In order to avoid all misunderstanding, I would point out that in no way must the Church desist from proposing the full ideal of marriage, God’s plan in all its grandeur … A lukewarm attitude, any kind of relativism, or an undue reticence in proposing that ideal, would be a lack of fidelity to the Gospel and also of love on the part of the Church for young people themselves. To show understanding in the face of exceptional situations never implies dimming the light of the fuller ideal, or proposing less than what Jesus offers to the human being. Today, more important than the pastoral care of failures is the pastoral effort to strengthen marriages and thus to prevent their breakdown (No. 307).

The pope (I contend) recognizes the “graduality” of growth, not of the goal.

Ultimately, the heart of “Amoris Laetitia” is its proclamation of the transcendent beauty and joy of the marriage of a man and woman in Christ and the generous and fecund family life that issues from their love. Let no commentary distract, much less detract, from this stupendous reality that Pope Francis, in company with the synod participants, celebrates: Christian marriage—at once erotic, sacramental and fruitful in Christ. 

Taste and savor—slowly—Love’s Joy.

Take a deeper look at “Amoris Laetitia.”

Comments are automatically closed two weeks after an article's initial publication. See our comments policy for more.
Lisa Weber
3 years 10 months ago
"A Joyful Vision of Christian Marriage" is a good start. The impression that marriage is joyful is not something a person is likely to get from officialdom in the Catholic Church. I haven't had time to read the document yet, but if the pope offers "a deep pondering of the overwhelming mystery of divine and human love", he is on the right track. Romantic love is very similar to spirituality - God speaks to us of love in a language that we already know. That is why the condemnation of sexuality (and women) in the Catholic Church is so damaging.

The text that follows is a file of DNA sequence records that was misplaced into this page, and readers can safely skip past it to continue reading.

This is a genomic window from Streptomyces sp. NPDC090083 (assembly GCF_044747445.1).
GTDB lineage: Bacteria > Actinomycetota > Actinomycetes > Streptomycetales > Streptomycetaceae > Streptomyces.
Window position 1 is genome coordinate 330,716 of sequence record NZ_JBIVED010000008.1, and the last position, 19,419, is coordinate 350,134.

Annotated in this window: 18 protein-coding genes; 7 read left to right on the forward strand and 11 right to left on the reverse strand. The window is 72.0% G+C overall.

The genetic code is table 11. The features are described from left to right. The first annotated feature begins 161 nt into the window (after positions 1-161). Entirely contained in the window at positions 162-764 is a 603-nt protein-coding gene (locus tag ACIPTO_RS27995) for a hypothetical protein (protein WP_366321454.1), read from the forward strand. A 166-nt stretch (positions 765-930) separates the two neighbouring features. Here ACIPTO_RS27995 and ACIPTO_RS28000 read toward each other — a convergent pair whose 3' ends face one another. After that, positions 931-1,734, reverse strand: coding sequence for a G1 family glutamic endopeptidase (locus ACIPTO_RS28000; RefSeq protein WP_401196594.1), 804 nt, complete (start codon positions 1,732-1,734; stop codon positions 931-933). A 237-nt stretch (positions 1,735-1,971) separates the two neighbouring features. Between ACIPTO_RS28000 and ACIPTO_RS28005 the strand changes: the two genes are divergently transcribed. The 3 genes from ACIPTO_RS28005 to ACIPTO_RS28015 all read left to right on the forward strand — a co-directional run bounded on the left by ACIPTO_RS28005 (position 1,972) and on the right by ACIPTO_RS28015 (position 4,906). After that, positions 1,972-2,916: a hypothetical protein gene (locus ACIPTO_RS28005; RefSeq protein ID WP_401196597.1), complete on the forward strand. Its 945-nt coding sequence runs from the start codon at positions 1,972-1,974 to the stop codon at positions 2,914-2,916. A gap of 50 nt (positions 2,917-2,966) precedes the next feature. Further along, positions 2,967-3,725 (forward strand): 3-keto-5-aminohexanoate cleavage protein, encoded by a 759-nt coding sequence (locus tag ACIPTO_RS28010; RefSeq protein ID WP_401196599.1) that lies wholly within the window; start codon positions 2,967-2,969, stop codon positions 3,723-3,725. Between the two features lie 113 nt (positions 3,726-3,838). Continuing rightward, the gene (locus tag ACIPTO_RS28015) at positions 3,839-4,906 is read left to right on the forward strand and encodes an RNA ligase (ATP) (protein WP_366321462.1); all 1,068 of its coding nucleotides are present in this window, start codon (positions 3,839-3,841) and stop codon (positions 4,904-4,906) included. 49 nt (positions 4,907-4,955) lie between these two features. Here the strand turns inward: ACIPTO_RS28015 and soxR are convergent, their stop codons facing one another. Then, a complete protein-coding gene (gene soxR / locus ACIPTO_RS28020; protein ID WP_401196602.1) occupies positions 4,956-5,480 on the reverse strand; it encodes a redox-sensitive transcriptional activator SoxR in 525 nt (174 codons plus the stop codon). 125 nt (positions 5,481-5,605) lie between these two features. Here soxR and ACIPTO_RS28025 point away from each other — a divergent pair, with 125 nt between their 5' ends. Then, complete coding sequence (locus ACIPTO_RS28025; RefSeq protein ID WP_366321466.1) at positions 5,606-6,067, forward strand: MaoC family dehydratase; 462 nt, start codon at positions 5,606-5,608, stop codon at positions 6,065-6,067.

Luis Gutierrez
3 years 10 months ago
Even more damaging is the exclusion of women from the ministerial priesthood. People know that having sex is good and never paid much attention to the "sex is dirty" mentality. But all the faithful, perhaps men even more than women, suffer from the lack of feminine presence in the church hierarchy. Ecclesiastical patriarchalism is becoming an obstacle to grace, compromises the integrity of the Church as a family, and is an unmitigated disaster for the new evangelization.
Richard Murray
3 years 10 months ago
Dear Friends, After having been silent on religion for some months, Ross Douthat at the zionist New York Times has said more subterfuge and nonsense about Pope Francis’ “Amoris Laetitia.” Here’s a critique of Douthat’s article: https://scripturefinds.wordpress.com/2016/04/10/part-ii-ross-douthat-is-a-literary-fukushima/ And here is a downloadable version: https://www.academia.edu/24247902/Ross_Douthat_Is_a_Literary_Fukushima_Part_II


The latest from america

The meeting “renewed the will to pursue the institutional dialogue at a bilateral level to foster the life of the Catholic Church and the good of the Chinese people.”
Gerard O’ConnellFebruary 14, 2020
Pope Francis is not the first: Pope Benedict XVI also called for a “civil economy,” in his encyclical “Caritas in Veritate.” (Retired Pope Benedict XVI being greeted by Pope Francis on June 28, 2016. CNS photo/L'Osservatore Romano, handout)
The pope’s gathering of economists in Assisi next month is part of a long process of establishing a new economic model that goes beyond financial self-interest, writes the social entrepreneur Felipe Witchger.
Felipe WitchgerFebruary 14, 2020
Photo: Sony Pictures Classics
As did Martin Scorsese in “The Irishman,” director Marco Bellochio poses challenging questions about guilt and the nature of truth in “The Traitor,” a film which does much to remove the glossy veneer of organized crime.
Ryan Di CorpoFebruary 14, 2020
Photo: Unsplash/Svyatoslav Romanov
At times “10 Things” feels like being witness to little acts of self-liberation.
Jim McDermottFebruary 14, 2020